New Year, New Look

As we’re entering 2015 you’ll quickly notice that I’ve given Cue Castanets a graphic overhaul.

I quite liked the retro design of the Typo theme I started out with. But I thought a change to something more user friendly was called for due to a combination of a growing number of daily visitors & views and the fact that the blog continues to evolve content-wise.

I can see that quite a few visitors find their way here through search engines so I decided on this different theme, Twenty Fourteen. It has some good features for giving first-time visitors a quick and easy overview of past posts and categories. I hope you like the new look.

Ok, with that out of the way, let’s start off the new year with some more Spector-related content.

Below you’ll find a list of my 15 all-time favorite Spector productions – and brace yourselves.

No Be my Baby, River Deep Mountain High or Lovin’ Feeling! To my ears, those songs have been played so much to death that I always find myself going back to some of the more overlooked songs.

Back in the late 90s, this Righteous Brothers compilation was my first introduction to Spector's otherworldly sounds. Next stop was obviously the Back to Mono box.
Back in the late 90s, this Righteous Brothers compilation was my first introduction to Spector’s otherworldly sounds. Next stop was obviously the Back to Mono box.

Spectorblogger’s 15 favorite Spector productions in random order

The Ronettes – I Wonder

Darlene Love – He’s a Quiet Guy

The Righteous Brothers – Just Once in my Life

The Ronettes – You Baby

Ike & Tina Turner – I’ll Never Need More than This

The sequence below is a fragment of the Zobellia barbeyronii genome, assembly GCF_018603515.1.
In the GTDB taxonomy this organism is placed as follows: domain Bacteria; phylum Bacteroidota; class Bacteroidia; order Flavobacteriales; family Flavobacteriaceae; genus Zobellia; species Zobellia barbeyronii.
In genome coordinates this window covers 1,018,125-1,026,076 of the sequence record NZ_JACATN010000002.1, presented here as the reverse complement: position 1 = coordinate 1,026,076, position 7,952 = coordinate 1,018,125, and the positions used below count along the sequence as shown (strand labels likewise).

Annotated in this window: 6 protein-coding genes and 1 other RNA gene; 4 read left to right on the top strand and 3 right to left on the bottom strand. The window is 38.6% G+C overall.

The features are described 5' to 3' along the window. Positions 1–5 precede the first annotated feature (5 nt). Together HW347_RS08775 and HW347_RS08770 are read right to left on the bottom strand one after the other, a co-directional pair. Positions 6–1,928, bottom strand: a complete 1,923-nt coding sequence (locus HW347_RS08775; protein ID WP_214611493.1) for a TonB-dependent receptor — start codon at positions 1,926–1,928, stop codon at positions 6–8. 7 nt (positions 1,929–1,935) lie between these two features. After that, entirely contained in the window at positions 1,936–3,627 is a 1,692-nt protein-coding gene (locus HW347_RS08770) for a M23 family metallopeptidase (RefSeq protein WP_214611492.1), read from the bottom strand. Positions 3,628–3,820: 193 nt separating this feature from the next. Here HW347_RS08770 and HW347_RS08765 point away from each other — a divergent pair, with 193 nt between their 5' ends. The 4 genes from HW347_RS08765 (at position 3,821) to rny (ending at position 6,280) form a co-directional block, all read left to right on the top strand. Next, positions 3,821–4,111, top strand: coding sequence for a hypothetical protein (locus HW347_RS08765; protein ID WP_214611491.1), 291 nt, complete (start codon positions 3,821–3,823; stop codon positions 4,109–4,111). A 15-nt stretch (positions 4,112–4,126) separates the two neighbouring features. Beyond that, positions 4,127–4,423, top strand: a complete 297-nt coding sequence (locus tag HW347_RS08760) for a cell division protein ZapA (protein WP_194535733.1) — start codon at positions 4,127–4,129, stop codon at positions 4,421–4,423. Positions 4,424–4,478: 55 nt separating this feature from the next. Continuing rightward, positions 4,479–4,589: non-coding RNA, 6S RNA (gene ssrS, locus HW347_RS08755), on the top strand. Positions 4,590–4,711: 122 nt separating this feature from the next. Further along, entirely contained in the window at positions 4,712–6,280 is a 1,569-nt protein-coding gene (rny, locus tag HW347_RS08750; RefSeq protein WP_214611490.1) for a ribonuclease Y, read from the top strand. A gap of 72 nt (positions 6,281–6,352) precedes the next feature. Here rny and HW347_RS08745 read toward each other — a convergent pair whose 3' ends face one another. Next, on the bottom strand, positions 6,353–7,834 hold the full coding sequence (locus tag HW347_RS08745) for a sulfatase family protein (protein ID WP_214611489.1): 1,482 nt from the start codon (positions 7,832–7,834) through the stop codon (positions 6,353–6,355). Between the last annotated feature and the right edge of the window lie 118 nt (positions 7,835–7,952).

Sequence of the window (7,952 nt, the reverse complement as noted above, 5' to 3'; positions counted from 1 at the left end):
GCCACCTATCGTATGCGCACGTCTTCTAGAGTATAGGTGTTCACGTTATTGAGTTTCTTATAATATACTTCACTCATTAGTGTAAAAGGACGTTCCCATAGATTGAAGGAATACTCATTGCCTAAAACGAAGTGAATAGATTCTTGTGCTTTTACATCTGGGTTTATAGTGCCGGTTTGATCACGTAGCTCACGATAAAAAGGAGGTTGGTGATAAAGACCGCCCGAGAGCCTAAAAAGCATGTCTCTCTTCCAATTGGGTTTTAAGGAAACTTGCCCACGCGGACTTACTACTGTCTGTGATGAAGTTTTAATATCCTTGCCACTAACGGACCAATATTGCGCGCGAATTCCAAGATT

The Righteous Brothers – The White Cliffs of Dover

The Crystals – Then He Kissed Me

Modern Folk Quartet – This Could Be the Night

The Ronettes – Do I Love You?

Checkmates Ltd – Black Pearl

The Crystals – Uptown

The Ronettes – Walking in the Rain

The Treasures – Hold Me Tight

Darlene Love – Lord, If You’re a Woman

Dion – Baby Let’s Stick Together


2 thoughts on “New Year, New Look”

  1. Fun list, but nothing pre-Philles? I’d have on my list The Spector’s Three’s “I Really Do” (for its delicate production presaging The Paris Sisters) and The Teddy Bears’ exquisite “Oh, Why” and “You Said Goodbye” (for the gorgeous songs as well as the more-mileage-from-fewer-instruments production). Of course,The Paris Sisters’ “He Knows I Love Him Too Much” (or pretty much any of their work on Gregmark) – call it “The Velvet Wall of Sound” – must be represented. There’s also a special spot in my heart for “A Woman’s Story” in which he finds the perfect showcase for Cher’s acquired-taste voice (in my opinion); the track is as thick as simmering chocolate pudding on a stove, yet it cooks in its own throbbing way; her rough voice is perfect for the defiant lyrics.

    It is still hard and very sad for me to associate the musical genius behind such a huge array of original styles and great songwriting with the monster he became.

    Thank you for your excellent blog; I’m so glad I discovered it! Happy New Year, too!


    1. Hi Paul.

      Thank you for your nice words about the blog. Yep, no pre-Philles songs on my list. I obviously love all the ones you mentioned but not enough to earn a place among my top 15 as of writing.

      I do love the sound he achieved on those early productions – your Velvet Wall of Sound term is spot-on! ‘When I Saw You’ and ‘So Young’ by the Ronettes are two other examples that come to mind. I personally think that there are other acts who used that sort of velvety, ultra-soft approach for even better results; the Fleetwoods and the Flamingos for example.

      Curiously, I almost had to flip a coin when deciding if I was going to include that Dion track or ‘A Woman’s Story’ on the list. I absolutely love all three tracks Spector cut with Cher. As a matter of fact, I’m a big fan of his unjustly overlooked 70s productions and plan to write a blog post about that in the near future. So keep your eyes out for that,

      I share your feelings about Spector the man and how his actions have sadly come to overshadow the achievements both him and others put so much talent, love and care into. That’s a big part of why I write this blog. It’s my own modest contribution in terms of not letting recent actions tarnish what Philles-era artists, the Wrecking Crew, Jack Nitzsche and others left us.


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